An exit for a cybersecurity startup is usually a good thing—a lucrative event. Exits in cybersecurity patent litigation are also good, but for the opposite reason—saving cost.
Patent suits are costly to defend. Beyond just legal fees, the burden on employees, the strains on customer relationships, and the reputational risks are all potentially significant. Litigation in the United States is expensive because the legal system here is designed to resolve cases through jury trials after months or even years of discovery. Accordingly, for a cybersecurity company finding itself dragged into U.S. court, terminating the case before significant costs arise is always desirable. While there is no one-size-fits-all solution for every case, certain tactics optimize the chances of ending a patent case in its early stages.
Every word in a patent’s claims matters. They form a legal definition of the patent’s scope. If a technology falls outside the claims’ precise scope, the technology does not infringe the patent. Investigating noninfringement positions early in a case can sometimes lead to an early resolution because patent owners filing suit often must make educated guesses about how a the technology works. After all, features are frequently hidden from public view (e.g., software operations). Consequently, sometimes the patent owner’s educated guess as to infringement is wrong. Alerting the patent owner to such a defect early in the case can be important in two respects: it may lead to an early and favorable settlement or dismissal, or it may demonstrate the unreasonableness of the case which can lead to a possible recovery of attorneys’ fees.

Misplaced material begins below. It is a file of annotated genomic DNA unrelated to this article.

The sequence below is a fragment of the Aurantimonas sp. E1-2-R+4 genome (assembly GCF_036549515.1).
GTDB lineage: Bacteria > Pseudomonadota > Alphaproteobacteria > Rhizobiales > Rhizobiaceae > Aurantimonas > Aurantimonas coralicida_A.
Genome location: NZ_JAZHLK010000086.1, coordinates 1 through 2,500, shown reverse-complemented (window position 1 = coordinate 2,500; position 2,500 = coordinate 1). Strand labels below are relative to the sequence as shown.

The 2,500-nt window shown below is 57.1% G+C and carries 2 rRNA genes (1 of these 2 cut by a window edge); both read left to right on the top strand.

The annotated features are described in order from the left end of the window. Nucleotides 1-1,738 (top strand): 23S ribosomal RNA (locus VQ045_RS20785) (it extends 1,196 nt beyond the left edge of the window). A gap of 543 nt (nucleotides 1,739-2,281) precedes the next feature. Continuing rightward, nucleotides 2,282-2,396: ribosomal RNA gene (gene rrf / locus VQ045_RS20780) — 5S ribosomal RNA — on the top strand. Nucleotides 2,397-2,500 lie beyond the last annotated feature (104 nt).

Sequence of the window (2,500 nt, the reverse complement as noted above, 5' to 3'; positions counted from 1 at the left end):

An accused infringer may likewise find prior art—e.g., prior patents, articles, or other public materials—showing that the patent claims something that has been done before. If so, the patent is invalid. Identifying strong prior art early in a case can also lead to an early settlement, dismissal, or avenue to a potential recovery of attorneys’ fees.
If a patent is deemed to be “abstract” and non-technical it can be found invalid. Generally speaking, claims focus on the result of an invention (the “what”) rather than the technological means of achieving it (the “how”) face a risk of invalidation. Sometimes, cybersecurity patents are drafted in an overly generic manner, which can result in invalidity attacks. Accused infringers should consider this issue in the early stages of litigation, since it can sometimes be amenable to an early motion to dismiss during a case’s infancy.
If an accused infringer has patents of its own, it may consider counter-asserting them. As long as the accused infringer can map out a strong theory of infringement, counter-asserting patents can be a very effective way to “turn the tables” and force an early settlement. Of course, this is only possible if the plaintiff is a practicing company (i.e., not a “patent troll” who makes no products). Further, this option is only possible if the accused infringer has strong, litigation-ready patents to assert. Not every patent is assertable. For example, many patents are prepared inexpensively and suffer from drafting flaws or undue narrowness. But if the defendant has strategically developed its patent portfolio, it may have patents that can quickly neutralize a suit.
Too often, chutzpah from both sides in a patent suit delays settlement talks from occurring. Fear of appearing weak often paralyzes the parties and neither makes a settlement overture until the case is well on its way to trial. This makes no business sense. Participating in, or even initiating, settlement talks should not always be viewed as a sign of weakness. If both sides are operating rationally from a cost-benefit standpoint—which is not always the case, particularly in competitor v. competitor suits—settlement talks are a rational course of action. The earlier the better. Parties can remain committed to vigorously litigating a case while still discussing settlement. Indeed, vigorous litigation efforts can be an important consideration in settlement talks.
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